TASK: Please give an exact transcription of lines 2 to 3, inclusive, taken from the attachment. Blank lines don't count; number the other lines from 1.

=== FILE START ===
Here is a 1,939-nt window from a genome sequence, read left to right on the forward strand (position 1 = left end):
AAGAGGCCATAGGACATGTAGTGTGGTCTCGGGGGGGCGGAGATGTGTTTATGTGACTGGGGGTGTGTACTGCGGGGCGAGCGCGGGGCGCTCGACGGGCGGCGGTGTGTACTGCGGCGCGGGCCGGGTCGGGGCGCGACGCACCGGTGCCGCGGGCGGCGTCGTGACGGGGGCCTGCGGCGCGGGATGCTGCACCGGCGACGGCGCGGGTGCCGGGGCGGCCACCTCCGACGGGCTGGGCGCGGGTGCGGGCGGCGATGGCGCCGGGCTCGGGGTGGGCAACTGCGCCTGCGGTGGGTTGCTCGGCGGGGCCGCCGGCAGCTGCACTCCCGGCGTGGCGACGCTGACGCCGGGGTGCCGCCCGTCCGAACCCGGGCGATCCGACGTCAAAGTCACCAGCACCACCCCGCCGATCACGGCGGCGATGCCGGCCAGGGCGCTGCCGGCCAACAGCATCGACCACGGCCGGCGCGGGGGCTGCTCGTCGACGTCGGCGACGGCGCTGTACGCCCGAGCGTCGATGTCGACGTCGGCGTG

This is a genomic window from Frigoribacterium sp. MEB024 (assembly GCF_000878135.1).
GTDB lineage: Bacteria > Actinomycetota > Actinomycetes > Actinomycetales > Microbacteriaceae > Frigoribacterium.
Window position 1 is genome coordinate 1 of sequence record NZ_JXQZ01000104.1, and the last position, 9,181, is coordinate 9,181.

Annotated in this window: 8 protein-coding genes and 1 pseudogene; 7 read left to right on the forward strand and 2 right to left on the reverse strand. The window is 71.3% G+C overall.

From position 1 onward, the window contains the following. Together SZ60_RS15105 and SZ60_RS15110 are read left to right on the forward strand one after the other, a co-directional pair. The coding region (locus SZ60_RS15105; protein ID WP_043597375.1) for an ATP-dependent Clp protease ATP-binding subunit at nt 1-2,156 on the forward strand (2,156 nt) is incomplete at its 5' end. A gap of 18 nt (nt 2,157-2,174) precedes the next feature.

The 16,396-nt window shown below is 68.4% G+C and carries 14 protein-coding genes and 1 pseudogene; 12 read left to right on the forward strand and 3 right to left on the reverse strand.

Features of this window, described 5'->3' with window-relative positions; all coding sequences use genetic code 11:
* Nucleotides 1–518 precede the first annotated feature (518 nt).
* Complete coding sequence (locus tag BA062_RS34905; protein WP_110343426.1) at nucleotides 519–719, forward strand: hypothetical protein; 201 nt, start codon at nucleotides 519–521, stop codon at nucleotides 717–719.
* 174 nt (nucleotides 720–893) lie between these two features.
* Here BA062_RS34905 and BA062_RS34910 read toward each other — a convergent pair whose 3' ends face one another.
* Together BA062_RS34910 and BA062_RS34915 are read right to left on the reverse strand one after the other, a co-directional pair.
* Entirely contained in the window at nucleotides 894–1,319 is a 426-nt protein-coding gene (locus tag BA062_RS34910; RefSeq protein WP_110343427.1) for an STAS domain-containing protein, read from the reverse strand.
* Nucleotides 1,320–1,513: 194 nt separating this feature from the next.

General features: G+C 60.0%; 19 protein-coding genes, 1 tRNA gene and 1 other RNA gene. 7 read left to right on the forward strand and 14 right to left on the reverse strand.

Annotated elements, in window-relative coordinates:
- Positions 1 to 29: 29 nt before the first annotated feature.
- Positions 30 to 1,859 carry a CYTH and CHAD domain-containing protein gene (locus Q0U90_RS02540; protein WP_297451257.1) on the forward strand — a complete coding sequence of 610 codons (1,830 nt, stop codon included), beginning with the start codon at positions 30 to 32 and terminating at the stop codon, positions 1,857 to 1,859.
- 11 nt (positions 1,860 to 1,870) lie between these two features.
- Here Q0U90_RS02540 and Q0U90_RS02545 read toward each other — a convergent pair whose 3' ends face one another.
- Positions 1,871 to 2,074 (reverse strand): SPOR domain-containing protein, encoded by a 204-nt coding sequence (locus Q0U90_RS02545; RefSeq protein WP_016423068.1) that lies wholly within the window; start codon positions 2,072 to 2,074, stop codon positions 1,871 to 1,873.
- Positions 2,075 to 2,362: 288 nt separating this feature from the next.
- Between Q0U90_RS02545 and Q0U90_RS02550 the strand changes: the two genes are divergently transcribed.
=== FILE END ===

AAGAGGCCATAGGACATGTAGTGTGGTCTCGGGGGGGCGGAGATGTGTTTATGTGACTGGGGGTGTGTACTGCGGGGCGAGCGCGGGGCGCTCGACGGGCGGCGGTGTGTACTGCGGCGCGGGCCGGGTCGGGGCGCGACGCACCGGTGCCGCGGGCGGCGTCGTGACGGGGGCCTGCGGCGCGGGATGCTGCACCGGCGACGGCGCGGGTGCCGGGGCGGCCACCTCCGACGGGCTGGGCGCGGGTGCGGGCGGCGATGGCGCCGGGCTCGGGGTGGGCAACTGCGCCTGCGGTGGGTTGCTCGGCGGGGCCGCCGGCAGCTGCACTCCCGGCGTGGCGACGCTGACGCCGGGGTGCCGCCCGTCCGAACCCGGGCGATCCGACGTCAAAGTCACCAGCACCACCCCGCCGATCACGGCGGCGATGCCGGCCAGGGCGCTGCCGGCCAACAGCATCGACCACGGCCGGCGCGGGGGCTGCTCGTCGACGTCGGCGACGGCGCTGTACGCCCGAGCGTCGATGTCGACGTCGGCGTG

This is a genomic window from Frigoribacterium sp. MEB024 (assembly GCF_000878135.1).